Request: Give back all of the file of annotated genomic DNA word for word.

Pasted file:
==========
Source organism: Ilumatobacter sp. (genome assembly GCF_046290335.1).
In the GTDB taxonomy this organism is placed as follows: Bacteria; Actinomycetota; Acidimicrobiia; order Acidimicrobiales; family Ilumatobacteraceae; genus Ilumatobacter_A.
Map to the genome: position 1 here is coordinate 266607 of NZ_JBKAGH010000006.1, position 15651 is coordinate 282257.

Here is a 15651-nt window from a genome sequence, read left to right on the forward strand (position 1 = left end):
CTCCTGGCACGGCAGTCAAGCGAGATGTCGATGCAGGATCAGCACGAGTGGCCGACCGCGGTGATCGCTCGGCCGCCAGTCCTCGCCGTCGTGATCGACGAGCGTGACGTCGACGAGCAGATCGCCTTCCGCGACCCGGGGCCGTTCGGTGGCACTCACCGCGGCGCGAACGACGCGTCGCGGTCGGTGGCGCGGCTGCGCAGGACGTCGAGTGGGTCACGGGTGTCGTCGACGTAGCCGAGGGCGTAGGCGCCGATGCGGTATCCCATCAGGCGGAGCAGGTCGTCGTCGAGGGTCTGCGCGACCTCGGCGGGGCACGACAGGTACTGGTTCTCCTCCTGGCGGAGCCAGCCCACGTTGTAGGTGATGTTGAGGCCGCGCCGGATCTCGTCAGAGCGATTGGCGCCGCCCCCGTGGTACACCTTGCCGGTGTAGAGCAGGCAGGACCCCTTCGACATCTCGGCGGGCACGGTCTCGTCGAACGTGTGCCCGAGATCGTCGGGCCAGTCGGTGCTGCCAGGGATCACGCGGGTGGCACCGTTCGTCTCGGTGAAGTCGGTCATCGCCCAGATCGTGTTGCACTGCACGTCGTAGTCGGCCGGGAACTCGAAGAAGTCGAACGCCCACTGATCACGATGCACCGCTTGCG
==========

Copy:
Source organism: Ilumatobacter sp. (genome assembly GCF_046290335.1).
In the GTDB taxonomy this organism is placed as follows: Bacteria; Actinomycetota; Acidimicrobiia; order Acidimicrobiales; family Ilumatobacteraceae; genus Ilumatobacter_A.
Map to the genome: position 1 here is coordinate 266607 of NZ_JBKAGH010000006.1, position 15651 is coordinate 282257.

Here is a 15651-nt window from a genome sequence, read left to right on the forward strand (position 1 = left end):
CTCCTGGCACGGCAGTCAAGCGAGATGTCGATGCAGGATCAGCACGAGTGGCCGACCGCGGTGATCGCTCGGCCGCCAGTCCTCGCCGTCGTGATCGACGAGCGTGACGTCGACGAGCAGATCGCCTTCCGCGACCCGGGGCCGTTCGGTGGCACTCACCGCGGCGCGAACGACGCGTCGCGGTCGGTGGCGCGGCTGCGCAGGACGTCGAGTGGGTCACGGGTGTCGTCGACGTAGCCGAGGGCGTAGGCGCCGATGCGGTATCCCATCAGGCGGAGCAGGTCGTCGTCGAGGGTCTGCGCGACCTCGGCGGGGCACGACAGGTACTGGTTCTCCTCCTGGCGGAGCCAGCCCACGTTGTAGGTGATGTTGAGGCCGCGCCGGATCTCGTCAGAGCGATTGGCGCCGCCCCCGTGGTACACCTTGCCGGTGTAGAGCAGGCAGGACCCCTTCGACATCTCGGCGGGCACGGTCTCGTCGAACGTGTGCCCGAGATCGTCGGGCCAGTCGGTGCTGCCAGGGATCACGCGGGTGGCACCGTTCGTCTCGGTGAAGTCGGTCATCGCCCAGATCGTGTTGCACTGCACGTCGTAGTCGGCCGGGAACTCGAAGAAGTCGAACGCCCACTGATCACGATGCACCGCTTGCG